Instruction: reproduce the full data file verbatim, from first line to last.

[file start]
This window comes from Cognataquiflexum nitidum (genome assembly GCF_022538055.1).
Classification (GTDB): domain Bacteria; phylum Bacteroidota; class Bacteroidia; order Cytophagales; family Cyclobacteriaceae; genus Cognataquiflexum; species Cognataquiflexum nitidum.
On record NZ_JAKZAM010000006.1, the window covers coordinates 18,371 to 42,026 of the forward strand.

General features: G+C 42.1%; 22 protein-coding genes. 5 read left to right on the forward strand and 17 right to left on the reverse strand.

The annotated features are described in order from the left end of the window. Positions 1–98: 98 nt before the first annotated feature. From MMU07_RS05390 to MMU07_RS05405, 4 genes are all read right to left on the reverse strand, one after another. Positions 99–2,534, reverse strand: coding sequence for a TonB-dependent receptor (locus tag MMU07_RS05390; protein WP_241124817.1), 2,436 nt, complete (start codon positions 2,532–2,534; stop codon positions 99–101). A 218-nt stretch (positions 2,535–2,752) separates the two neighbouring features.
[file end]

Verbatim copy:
This window comes from Cognataquiflexum nitidum (genome assembly GCF_022538055.1).
Classification (GTDB): domain Bacteria; phylum Bacteroidota; class Bacteroidia; order Cytophagales; family Cyclobacteriaceae; genus Cognataquiflexum; species Cognataquiflexum nitidum.
On record NZ_JAKZAM010000006.1, the window covers coordinates 18,371 to 42,026 of the forward strand.

General features: G+C 42.1%; 22 protein-coding genes. 5 read left to right on the forward strand and 17 right to left on the reverse strand.

The annotated features are described in order from the left end of the window. Positions 1–98: 98 nt before the first annotated feature. From MMU07_RS05390 to MMU07_RS05405, 4 genes are all read right to left on the reverse strand, one after another. Positions 99–2,534, reverse strand: coding sequence for a TonB-dependent receptor (locus tag MMU07_RS05390; protein WP_241124817.1), 2,436 nt, complete (start codon positions 2,532–2,534; stop codon positions 99–101). A 218-nt stretch (positions 2,535–2,752) separates the two neighbouring features.